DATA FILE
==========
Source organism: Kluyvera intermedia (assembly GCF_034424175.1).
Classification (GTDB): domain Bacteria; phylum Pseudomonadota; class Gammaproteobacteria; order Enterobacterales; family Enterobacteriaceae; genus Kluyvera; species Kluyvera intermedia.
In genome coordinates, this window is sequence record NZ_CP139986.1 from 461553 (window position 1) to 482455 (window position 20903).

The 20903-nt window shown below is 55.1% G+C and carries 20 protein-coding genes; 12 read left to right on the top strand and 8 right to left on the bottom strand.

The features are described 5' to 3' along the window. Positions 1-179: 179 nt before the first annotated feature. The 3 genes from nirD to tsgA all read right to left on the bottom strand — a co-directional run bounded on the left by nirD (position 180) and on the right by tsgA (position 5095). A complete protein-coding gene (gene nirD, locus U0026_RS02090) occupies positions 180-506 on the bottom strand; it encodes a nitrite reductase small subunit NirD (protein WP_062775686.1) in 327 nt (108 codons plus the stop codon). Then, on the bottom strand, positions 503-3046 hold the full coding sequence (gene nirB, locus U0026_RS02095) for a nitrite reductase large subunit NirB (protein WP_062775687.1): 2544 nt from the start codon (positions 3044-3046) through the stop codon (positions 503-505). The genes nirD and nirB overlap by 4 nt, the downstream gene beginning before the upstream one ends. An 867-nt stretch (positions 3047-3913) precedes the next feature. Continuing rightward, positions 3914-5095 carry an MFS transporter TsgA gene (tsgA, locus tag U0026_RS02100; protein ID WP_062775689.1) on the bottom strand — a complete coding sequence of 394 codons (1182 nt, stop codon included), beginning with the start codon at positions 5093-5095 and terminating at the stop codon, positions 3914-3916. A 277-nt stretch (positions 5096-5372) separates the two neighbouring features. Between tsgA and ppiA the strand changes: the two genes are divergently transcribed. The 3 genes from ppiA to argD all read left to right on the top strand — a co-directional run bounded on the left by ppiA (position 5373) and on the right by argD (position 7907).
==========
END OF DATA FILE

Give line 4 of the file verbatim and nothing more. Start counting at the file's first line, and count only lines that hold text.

The 20903-nt window shown below is 55.1% G+C and carries 20 protein-coding genes; 12 read left to right on the top strand and 8 right to left on the bottom strand.